Honestly, I would make the decision based more on your DH career path than on the area. Both are nice places to live. CU is huge with a variety of decent programs. CSU is smaller, but has certain areas in which it shines. UNC (Greeley) is the best school for Education degrees, while Mines is excellent for science/technology stuff. Good luck with your decision. It's hard to choose from a distance!

Hope this helps!
post #5 of 19

Medicaid only cover cnms, which have not until really recently done homebirths, so basically no they won't cover. However, there is one group here advertising as being able to do them because they have a cnm with them. The birthing center in Denver does not accept it and due to law they can not accept private pay from anyone on state aid so if you get it her that option would be out for you. There are lots of cnms in the are doing hospital births, but I found it hard to find any care provider in the area accepting new medicaid patients. They are several homebirth midwives in the area if you can make payments, my last birth was $3000 about 3 years ago.

 

 

 

post #6 of 19
You don't specify what field your husband's graduate degree is. So it seems to me that it would be more appropriate to look at grad schools first, rather than location. However what has been written previously here is correct: Boulder is very hip and affluent. It's the only town where I have gotten a contact high. Financially, I wonder how a family on Medicaid could afford a Waldorf or Montessori school. Rents appear to be high for you, so the availability of student family housing should be a priority, as well as your husband's area of study. Good luck.
post #7 of 19
Thread Starter 

Thank you guys - all this helps so much! I think the program in Fort Collins fits with what my husband wants to research a little more (he's a mechanical engineering major and wants to research clean energy, etc.) Right now we're just trying to narrow down what schools to apply to (since that in itself is expensive and a lot of work!) But once we narrow it down to what programs fit and where we would be willing to live, it will just depend on who gives us the best financial offer. If all goes well and he gets his Phd, that's going to take at least 4 years, so we want to end up somewhere we like and can afford. LunarLady - we do have a car, so I am envisioning living just out of town (we'll have to be close enough that my husband doesn't have a commute over a half an hour, but we've got 2 kids and one on the way and we've gotta have a little space for play and a garden if we're gonna be there that many years!

 

I've looked on Craigslist to get a sample of rent prices - Boulder seemed way out of our price range. Are there any names of towns or areas I should know sort of "just" out of town that might be more rural/affordable?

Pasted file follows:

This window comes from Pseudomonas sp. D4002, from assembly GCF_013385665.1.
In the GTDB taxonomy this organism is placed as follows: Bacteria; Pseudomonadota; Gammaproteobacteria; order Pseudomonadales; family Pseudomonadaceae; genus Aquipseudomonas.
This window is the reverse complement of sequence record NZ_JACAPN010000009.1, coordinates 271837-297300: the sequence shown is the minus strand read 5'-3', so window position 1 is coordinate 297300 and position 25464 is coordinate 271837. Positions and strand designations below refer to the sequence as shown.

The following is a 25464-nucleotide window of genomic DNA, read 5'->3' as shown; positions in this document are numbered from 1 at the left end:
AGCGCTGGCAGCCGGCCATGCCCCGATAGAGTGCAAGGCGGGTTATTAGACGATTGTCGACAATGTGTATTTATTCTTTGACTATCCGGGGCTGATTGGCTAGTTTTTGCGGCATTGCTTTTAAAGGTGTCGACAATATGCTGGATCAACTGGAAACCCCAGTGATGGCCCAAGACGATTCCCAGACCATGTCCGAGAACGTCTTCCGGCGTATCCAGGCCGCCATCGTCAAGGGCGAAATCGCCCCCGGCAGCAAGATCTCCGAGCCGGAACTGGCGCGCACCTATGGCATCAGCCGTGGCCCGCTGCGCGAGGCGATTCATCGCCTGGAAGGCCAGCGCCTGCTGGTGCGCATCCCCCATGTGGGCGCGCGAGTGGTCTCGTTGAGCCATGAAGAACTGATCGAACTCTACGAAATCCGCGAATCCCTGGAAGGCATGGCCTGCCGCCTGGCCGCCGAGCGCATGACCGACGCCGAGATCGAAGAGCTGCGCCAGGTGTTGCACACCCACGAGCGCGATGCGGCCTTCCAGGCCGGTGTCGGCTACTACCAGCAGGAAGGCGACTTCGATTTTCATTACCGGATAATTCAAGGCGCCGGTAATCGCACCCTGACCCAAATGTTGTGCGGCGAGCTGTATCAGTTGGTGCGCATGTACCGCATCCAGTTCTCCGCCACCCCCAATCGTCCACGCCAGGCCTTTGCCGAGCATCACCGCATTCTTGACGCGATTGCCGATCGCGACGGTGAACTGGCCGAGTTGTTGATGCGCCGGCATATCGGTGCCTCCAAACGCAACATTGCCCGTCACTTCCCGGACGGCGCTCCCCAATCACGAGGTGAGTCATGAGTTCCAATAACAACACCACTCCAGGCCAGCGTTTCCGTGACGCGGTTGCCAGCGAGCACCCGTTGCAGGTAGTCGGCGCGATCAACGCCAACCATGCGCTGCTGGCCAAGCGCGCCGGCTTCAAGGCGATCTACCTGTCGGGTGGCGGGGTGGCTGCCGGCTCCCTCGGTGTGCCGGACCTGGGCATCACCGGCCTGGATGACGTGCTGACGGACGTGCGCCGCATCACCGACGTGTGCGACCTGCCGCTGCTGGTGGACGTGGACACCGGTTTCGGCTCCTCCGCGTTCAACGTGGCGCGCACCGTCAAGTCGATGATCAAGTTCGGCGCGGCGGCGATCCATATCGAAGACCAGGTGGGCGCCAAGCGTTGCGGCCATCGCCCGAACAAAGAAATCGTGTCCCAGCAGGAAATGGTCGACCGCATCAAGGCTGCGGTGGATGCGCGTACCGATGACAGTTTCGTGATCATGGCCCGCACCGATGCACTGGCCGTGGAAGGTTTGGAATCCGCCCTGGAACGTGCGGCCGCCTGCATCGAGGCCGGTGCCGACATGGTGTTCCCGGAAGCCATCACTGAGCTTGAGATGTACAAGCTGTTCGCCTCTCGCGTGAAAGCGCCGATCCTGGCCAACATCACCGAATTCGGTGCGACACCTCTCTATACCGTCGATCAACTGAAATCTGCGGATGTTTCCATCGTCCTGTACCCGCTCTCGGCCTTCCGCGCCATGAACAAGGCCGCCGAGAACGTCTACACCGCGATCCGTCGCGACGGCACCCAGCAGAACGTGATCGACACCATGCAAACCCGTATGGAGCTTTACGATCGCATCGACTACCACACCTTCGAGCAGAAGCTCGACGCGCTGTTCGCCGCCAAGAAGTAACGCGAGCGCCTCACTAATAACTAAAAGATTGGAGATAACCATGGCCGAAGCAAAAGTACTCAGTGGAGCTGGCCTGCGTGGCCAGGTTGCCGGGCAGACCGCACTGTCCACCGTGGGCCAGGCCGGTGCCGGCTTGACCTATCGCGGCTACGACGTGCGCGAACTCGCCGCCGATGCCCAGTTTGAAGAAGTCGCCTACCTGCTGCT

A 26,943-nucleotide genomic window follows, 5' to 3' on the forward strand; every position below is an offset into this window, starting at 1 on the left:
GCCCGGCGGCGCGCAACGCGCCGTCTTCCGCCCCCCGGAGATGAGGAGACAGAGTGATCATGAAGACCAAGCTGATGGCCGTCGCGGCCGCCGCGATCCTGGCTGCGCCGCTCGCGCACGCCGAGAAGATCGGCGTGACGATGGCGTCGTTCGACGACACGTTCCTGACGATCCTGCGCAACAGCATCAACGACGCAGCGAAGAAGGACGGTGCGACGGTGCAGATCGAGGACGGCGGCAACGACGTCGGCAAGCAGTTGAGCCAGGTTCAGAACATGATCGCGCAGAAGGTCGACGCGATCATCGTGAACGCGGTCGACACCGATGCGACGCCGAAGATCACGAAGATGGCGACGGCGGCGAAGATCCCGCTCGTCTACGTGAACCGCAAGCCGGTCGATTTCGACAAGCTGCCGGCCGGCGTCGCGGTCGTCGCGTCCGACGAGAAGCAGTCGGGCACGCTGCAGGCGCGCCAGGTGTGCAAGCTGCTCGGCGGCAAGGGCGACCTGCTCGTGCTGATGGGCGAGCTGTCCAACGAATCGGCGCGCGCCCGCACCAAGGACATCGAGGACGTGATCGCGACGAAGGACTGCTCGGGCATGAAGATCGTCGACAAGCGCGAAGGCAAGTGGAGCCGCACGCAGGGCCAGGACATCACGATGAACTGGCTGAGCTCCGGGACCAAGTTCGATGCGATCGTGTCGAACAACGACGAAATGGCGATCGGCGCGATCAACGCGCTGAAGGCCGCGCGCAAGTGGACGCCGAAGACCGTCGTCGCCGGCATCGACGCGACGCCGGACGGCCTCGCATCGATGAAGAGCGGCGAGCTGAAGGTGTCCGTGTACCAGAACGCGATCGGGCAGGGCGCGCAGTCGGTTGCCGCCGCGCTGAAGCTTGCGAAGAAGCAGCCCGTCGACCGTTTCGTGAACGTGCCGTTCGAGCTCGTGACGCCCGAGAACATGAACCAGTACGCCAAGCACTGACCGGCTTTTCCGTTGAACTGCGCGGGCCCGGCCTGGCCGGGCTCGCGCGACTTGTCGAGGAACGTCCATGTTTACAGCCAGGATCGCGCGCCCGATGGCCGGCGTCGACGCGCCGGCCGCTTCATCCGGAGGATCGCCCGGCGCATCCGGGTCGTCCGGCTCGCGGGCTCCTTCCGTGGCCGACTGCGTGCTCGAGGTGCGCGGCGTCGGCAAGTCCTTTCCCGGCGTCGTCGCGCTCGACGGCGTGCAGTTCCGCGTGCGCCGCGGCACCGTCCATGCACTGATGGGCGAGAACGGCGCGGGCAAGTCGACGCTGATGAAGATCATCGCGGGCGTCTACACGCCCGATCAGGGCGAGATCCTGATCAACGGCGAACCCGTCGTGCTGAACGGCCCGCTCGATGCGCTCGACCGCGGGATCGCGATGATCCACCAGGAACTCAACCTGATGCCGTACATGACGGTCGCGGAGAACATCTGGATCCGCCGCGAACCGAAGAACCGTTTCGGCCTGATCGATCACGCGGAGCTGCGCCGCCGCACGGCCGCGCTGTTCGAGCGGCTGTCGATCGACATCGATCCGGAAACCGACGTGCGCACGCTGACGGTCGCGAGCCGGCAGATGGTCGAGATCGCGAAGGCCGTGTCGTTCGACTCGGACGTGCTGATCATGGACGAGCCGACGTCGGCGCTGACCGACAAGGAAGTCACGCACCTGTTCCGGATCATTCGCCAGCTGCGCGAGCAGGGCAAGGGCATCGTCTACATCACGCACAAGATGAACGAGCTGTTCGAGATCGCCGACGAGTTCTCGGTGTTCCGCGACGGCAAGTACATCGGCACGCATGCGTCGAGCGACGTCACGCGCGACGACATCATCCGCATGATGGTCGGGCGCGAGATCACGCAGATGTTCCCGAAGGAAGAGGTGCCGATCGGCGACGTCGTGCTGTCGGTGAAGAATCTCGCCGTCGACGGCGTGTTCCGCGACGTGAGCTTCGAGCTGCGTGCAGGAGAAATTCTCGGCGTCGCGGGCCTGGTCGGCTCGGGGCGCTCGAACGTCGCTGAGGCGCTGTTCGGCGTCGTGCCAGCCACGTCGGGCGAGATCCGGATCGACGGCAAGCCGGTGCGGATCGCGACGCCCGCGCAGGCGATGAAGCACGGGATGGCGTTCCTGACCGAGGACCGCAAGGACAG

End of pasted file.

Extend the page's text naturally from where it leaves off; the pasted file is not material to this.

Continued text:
FruitfulMama - just in case we end up there, do you happen to remember the name of the group advertising that they can do medicaid homebirths with their cnm?

 

Thanks, guys, this is all great info to have!

post #8 of 19
You don't specify what field your husband's graduate degree is. So it seems to me that it would be more appropriate to look at grad schools first, rather than location. However what has been written previously here is correct: Boulder is very hip and affluent. It's the only town where I have gotten a contact high. Financially, I wonder how a family on Medicaid could afford a Waldorf or Montessori school. Rents appear to be high for you, so the availability of student family housing should be a priority, as well as your husband's area of study. Good luck.
post #9 of 19
We're moving to Fort Collins from the northeast in the fall, so I can't speak from experience, yet, but I have been doing a ton of research. There are both Waldorf and Montessori schools in Fort Collins - all the ones I found were private but almost all also say they offer financial aid to those that qualify. There are charter schools as well, but they seem to be mostly for high school age. Also, I haven't looked into it too extensively, but it also seems that the public schools offer pre-k.

As for home costs, in Fort Collins, you'd probably have a hard time finding something for $800 with a yard, etc. For that amount, or thereabouts, you could probably get a 2 br apartment. Fort Collins has made regular appearances on "Top 10 Places to Live in the US" lists for the past 10 years or so, so it's my understanding that has led to an influx of new arrivals and therefore, an increase in housing prices. Loveland, just to the south, seems a bit more affordable and Greely even moreso (though I know almost nothing about either of those towns!)

Hope to have helped!
post #10 of 19

I am noot finding it again but Lynette Chambers is one of the midwives and I think the cnm with them is Janelle Komorowski.

 

Laport borders Ft Collins and might be a little cheaper. We live out east in a small rural town, there are several of them if a drive is not a concern, but it sounds like you would want to have daily access, so probabaly would not work with fuel prices. We homeschool but as pp siad there are several private and charter optionsfor schools.Colorado is fairly homeschool friendly if you want to go that route. 

post #11 of 19
As far as rural areas around boulder go they're All kind pricy because of the proximity to the mountains. I live in Broomfield which is about a 20 minute drive to Boulder and a 20 minute drive to Denver. The prices sre still high in my opinion but they are a little more affordable than Boulder.

Some Towns closer to Boulder are Superior, Gunbarrel, Lafayette and I think Erie is closer, but prices stay high in these areas.